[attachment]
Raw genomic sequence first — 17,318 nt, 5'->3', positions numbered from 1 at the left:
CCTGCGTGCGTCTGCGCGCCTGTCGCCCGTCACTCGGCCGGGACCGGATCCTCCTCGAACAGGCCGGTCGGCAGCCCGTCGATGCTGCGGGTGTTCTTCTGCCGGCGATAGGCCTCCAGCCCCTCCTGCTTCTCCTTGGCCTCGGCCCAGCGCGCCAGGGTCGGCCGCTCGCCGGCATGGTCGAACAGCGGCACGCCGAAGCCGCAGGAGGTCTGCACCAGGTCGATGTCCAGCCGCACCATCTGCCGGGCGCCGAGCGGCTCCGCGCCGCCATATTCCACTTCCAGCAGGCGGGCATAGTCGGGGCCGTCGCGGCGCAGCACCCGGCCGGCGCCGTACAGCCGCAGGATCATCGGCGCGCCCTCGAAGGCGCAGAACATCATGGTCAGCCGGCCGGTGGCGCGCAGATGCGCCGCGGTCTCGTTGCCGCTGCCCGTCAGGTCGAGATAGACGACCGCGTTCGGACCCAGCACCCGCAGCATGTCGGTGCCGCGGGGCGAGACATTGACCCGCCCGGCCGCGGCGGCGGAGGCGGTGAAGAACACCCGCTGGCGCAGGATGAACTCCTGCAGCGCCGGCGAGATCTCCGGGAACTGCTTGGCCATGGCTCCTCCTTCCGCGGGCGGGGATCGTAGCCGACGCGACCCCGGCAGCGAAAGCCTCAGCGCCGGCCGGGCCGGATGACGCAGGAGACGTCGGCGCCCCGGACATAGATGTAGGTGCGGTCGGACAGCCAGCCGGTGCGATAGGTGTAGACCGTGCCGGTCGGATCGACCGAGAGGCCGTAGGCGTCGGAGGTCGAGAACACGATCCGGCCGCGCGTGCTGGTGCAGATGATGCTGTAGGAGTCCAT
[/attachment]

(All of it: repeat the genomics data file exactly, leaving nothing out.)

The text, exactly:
Raw genomic sequence first — 17,318 nt, 5'->3', positions numbered from 1 at the left:
CCTGCGTGCGTCTGCGCGCCTGTCGCCCGTCACTCGGCCGGGACCGGATCCTCCTCGAACAGGCCGGTCGGCAGCCCGTCGATGCTGCGGGTGTTCTTCTGCCGGCGATAGGCCTCCAGCCCCTCCTGCTTCTCCTTGGCCTCGGCCCAGCGCGCCAGGGTCGGCCGCTCGCCGGCATGGTCGAACAGCGGCACGCCGAAGCCGCAGGAGGTCTGCACCAGGTCGATGTCCAGCCGCACCATCTGCCGGGCGCCGAGCGGCTCCGCGCCGCCATATTCCACTTCCAGCAGGCGGGCATAGTCGGGGCCGTCGCGGCGCAGCACCCGGCCGGCGCCGTACAGCCGCAGGATCATCGGCGCGCCCTCGAAGGCGCAGAACATCATGGTCAGCCGGCCGGTGGCGCGCAGATGCGCCGCGGTCTCGTTGCCGCTGCCCGTCAGGTCGAGATAGACGACCGCGTTCGGACCCAGCACCCGCAGCATGTCGGTGCCGCGGGGCGAGACATTGACCCGCCCGGCCGCGGCGGCGGAGGCGGTGAAGAACACCCGCTGGCGCAGGATGAACTCCTGCAGCGCCGGCGAGATCTCCGGGAACTGCTTGGCCATGGCTCCTCCTTCCGCGGGCGGGGATCGTAGCCGACGCGACCCCGGCAGCGAAAGCCTCAGCGCCGGCCGGGCCGGATGACGCAGGAGACGTCGGCGCCCCGGACATAGATGTAGGTGCGGTCGGACAGCCAGCCGGTGCGATAGGTGTAGACCGTGCCGGTCGGATCGACCGAGAGGCCGTAGGCGTCGGAGGTCGAGAACACGATCCGGCCGCGCGTGCTGGTGCAGATGATGCTGTAGGAGTCCAT